Adopted Women and Biological Fathers offers a critical and deconstructive challenge to the dominant notions of adoptive identity. The author explores adoptive women’s experiences of meeting their biological fathers and reflects on personal narratives to give an authoritative overview of both the field of adoption and the specific history of adoption reunion. This book takes as its focus the narratives of 14 adopted women, as well as the partly fictionalised story of the author and examines their experiences of birth father reunion in an attempt to dissect the ways in which we understand adoptive female subjectivity through a psychosocial lens.
Opening a space for thinking about the role of the discursively neglected biological father, this book exposes the enigmatic dimensions of this figure and how telling the relational story of 'reconciliation' might be used to complicate wider categories of subjective completeness, belonging, and truth. This book attempts to subvert the culturally normative unifying system of the mother-child bond, and prompts the reader to think about what the biological father might represent and how his role in relation to adoptive female subjects may be understood.
This book will be essential reading for those in critical psychology, gender studies, narrative work, sociology and psychosocial studies, as well as appealing to anyone interested in adoption issues and female subjectivity.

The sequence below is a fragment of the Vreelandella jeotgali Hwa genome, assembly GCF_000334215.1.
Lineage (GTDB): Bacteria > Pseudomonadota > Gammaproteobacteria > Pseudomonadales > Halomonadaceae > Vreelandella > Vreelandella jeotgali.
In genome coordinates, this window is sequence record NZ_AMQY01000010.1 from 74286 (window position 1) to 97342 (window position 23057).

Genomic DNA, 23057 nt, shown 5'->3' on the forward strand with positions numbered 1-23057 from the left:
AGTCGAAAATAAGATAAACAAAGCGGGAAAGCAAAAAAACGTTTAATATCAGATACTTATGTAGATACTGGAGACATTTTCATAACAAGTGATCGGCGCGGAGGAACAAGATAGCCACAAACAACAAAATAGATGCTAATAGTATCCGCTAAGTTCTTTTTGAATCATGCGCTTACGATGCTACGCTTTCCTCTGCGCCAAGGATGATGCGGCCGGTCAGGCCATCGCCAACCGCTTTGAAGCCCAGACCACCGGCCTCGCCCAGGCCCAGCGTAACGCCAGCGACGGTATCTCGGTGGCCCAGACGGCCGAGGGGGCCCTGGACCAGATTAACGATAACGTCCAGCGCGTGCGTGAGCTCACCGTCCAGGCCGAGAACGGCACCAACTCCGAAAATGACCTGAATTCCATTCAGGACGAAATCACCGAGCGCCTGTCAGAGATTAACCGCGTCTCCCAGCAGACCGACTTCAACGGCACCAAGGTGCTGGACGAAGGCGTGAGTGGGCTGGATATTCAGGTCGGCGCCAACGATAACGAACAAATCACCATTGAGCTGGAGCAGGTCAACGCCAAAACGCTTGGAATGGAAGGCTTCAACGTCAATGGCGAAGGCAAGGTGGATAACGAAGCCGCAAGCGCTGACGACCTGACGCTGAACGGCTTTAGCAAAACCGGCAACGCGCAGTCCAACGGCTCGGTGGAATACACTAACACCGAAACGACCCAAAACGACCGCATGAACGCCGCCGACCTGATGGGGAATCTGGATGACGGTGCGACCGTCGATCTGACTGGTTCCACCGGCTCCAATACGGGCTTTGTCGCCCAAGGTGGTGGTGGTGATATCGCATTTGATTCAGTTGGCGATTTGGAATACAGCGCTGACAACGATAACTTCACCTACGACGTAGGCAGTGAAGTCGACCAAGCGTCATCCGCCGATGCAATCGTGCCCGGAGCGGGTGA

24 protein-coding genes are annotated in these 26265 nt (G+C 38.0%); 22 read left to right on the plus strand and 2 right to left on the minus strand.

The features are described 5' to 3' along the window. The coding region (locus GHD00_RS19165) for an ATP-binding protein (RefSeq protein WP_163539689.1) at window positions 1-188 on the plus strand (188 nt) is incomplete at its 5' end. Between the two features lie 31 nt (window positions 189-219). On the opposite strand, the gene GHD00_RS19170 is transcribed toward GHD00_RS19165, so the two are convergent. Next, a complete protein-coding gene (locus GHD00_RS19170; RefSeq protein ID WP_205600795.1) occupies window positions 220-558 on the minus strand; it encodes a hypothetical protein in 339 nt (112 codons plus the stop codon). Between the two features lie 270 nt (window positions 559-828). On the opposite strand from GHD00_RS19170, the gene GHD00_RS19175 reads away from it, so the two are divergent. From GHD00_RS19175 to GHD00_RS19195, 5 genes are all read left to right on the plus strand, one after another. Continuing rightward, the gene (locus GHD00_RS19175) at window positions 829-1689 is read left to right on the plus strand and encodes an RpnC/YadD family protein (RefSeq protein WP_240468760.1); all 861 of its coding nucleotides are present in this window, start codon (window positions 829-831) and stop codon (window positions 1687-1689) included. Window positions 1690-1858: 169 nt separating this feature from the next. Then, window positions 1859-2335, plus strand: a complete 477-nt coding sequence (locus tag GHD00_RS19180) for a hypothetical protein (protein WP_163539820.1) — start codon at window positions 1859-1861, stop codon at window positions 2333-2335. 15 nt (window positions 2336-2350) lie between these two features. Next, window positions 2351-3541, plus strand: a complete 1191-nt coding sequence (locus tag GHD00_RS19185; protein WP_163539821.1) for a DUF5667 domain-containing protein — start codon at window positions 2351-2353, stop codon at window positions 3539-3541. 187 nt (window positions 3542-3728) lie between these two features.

Table of Contents
Preface Introduction 1. Wounded Women: The discursive construction of adoption and maternal separation trauma 2. Trauma Culture Interlude 1 3. Adopted Women and The Missing Father: Paternal absence and the production of truth Interlude 2 4. In Their Own Words: Adopted women, otherness and the quest for truth 5. The Search for Origins: Self-discovery, fragmentation and the fantasy of return 6. Naming and Giving Voice: Rethinking the ways in which adopted women and biological fathers have been constituted 7. Who am I?: Adopted women’s storied and subject positions 8. Becoming an Adoptive Subject Interlude 3 9. Multiple Voices/Multiple Selves Conclusion Appendix References
Elizabeth Hughes was awarded the Symonds Prize 2015 for her essay ‘There’s No Such Thing As A Whole Story: The Psychosocial Implications of Adopted Women’s Experiences of Finding Their Biological Fathers in Adulthood’, published as a lead article in the journal Studies in Gender and Sexuality. She is Associate Research Fellow in the Department of Psychosocial Studies, Birkbeck, University of London, UK.